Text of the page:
Priscilla Royal has brought her fine historical and story-telling skills to a heartbreaking and complex period in medieval England: the treatment of Jews under Edward I. What I love best about Royal’s mysteries is their ability to hold me in captivated enjoyment while encompassing a subtle and nuanced historical world. She never simplifies the issues and ideas we can glean from the period, but your reading never feels burdened by this sophistication and depth.
Lord knows, the persecution of Jews in Edward’s England could get dreary in the hands of a lesser writer. Or it could get preachy or utterly anachronistic with characters spouting modern tolerant views to assuage the author’s discomfort at presenting such a shameful moment in time. Royal avoids these pitfalls. Over the course of this series Royal has developed two profoundly admirable human beings in Prioress Eleanor and Brother Thomas. Both are flawed and wracked with doubts, which makes them all the more likeable and their failures forgivable. Since we trust these two to act from justice and kindness in the long run, when they choose to stand up for and protect a Jewish family at risk of mob violence, we do not find this surprising. And lest we fear modern sensibilities have slipped in, even these most compassionate characters express a fervent desire for the conversion of these Jews as the ultimate best thing for them. That’s as far as the good medieval Christian heart can go and Royal recognizes that it is a kindness in its time, however harsh it may feel to most modern minds. Thomas, with his inner doubts about God and his innate outsider status as a man drawn to love other men at a time when that was viewed as a sin, comes close at times to recognizing that his and Eleanor’s goodwill is too conditional and circumscribed, but he never voices those doubts aloud.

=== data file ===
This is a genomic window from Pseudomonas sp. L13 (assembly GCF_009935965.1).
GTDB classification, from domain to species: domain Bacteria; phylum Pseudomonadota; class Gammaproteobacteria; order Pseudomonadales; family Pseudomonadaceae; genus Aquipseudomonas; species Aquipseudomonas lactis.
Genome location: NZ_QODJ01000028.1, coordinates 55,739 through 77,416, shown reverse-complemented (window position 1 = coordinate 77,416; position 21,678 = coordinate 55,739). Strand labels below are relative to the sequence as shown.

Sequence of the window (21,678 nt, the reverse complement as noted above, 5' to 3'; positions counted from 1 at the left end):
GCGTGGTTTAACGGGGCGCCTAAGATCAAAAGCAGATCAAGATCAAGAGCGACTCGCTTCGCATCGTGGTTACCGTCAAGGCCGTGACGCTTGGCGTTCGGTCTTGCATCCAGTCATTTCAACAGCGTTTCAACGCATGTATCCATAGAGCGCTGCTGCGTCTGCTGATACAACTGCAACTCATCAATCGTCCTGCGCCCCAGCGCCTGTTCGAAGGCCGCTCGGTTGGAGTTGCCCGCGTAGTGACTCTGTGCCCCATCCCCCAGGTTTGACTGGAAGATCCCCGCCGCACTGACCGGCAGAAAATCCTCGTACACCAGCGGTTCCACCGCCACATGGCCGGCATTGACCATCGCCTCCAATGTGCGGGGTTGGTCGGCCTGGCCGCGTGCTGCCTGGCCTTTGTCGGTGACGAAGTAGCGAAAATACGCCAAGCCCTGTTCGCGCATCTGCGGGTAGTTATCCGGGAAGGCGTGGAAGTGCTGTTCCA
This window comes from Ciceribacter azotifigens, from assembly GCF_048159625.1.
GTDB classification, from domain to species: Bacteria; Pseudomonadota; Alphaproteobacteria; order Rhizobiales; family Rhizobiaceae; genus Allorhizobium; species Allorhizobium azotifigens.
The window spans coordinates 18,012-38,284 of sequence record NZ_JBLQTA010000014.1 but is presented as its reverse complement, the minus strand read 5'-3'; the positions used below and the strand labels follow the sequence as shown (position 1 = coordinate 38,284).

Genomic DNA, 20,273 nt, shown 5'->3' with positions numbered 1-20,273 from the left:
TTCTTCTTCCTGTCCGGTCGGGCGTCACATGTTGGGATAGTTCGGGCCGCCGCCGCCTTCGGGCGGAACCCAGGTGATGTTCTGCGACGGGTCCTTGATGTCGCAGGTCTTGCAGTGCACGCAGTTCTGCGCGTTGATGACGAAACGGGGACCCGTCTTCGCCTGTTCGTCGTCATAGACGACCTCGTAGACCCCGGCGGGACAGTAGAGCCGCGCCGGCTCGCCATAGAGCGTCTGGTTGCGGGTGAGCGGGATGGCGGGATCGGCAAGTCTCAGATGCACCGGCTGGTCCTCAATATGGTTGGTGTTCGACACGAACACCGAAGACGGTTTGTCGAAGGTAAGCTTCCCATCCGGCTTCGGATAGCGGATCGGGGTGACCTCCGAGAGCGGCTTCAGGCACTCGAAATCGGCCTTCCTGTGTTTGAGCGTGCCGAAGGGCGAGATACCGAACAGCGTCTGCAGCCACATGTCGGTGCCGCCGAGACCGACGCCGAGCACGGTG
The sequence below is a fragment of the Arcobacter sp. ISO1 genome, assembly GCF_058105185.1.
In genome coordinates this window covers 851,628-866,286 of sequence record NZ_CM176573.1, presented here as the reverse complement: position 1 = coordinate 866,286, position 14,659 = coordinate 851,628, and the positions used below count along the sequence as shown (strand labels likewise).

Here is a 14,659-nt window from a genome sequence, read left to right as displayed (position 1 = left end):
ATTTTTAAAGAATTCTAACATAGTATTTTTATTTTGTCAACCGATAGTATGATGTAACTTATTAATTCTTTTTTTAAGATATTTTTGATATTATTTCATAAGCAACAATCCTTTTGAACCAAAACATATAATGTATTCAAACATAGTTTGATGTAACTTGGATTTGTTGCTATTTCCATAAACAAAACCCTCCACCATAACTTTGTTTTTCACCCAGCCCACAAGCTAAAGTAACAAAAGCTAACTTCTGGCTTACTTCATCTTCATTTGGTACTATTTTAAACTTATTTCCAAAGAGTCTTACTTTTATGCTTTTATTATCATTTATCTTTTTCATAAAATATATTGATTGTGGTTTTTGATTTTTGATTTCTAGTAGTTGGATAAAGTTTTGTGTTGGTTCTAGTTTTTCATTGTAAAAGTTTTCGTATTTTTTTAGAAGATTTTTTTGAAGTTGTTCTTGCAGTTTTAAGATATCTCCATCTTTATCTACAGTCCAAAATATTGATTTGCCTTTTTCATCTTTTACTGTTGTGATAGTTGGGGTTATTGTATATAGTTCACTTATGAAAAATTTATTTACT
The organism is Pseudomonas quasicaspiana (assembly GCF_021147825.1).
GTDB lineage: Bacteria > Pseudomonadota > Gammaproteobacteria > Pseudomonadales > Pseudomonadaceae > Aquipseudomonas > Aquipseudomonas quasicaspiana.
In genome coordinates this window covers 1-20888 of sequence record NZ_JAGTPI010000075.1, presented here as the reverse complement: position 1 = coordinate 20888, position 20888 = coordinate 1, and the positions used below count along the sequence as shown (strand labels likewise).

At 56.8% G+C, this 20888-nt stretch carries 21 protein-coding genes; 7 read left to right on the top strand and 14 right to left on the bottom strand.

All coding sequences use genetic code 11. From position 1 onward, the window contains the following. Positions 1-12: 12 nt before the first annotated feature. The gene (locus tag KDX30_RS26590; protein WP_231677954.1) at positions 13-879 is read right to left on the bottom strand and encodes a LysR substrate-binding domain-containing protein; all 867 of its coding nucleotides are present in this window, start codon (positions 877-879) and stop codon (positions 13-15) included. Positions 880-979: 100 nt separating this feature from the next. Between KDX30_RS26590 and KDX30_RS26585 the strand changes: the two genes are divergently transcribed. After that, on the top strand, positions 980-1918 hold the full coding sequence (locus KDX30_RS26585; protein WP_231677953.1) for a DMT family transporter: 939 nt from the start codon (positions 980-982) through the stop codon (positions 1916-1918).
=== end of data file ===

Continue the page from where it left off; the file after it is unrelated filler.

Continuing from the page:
On one level there’s the excitement of sorting out who is murdering people in Tyndal and the intense project of keeping safe this Jewish family while investigating them as the most popular nominees for suspects. The reader also savors a completely unconventional love tale which will have you biting nails, wanting to slap both the man and the woman involved for their foolishness and somehow liking them immensely at the same time. Isn’t that how real people are? Oh, and if lately you’ve been thinking about the limitations of faith, the beauty of bee-keeping and the natural world, the violence of controlling parenting, or, of course, the sanctity of hate, you’ll find plenty to ponder in this book while enjoying yourself.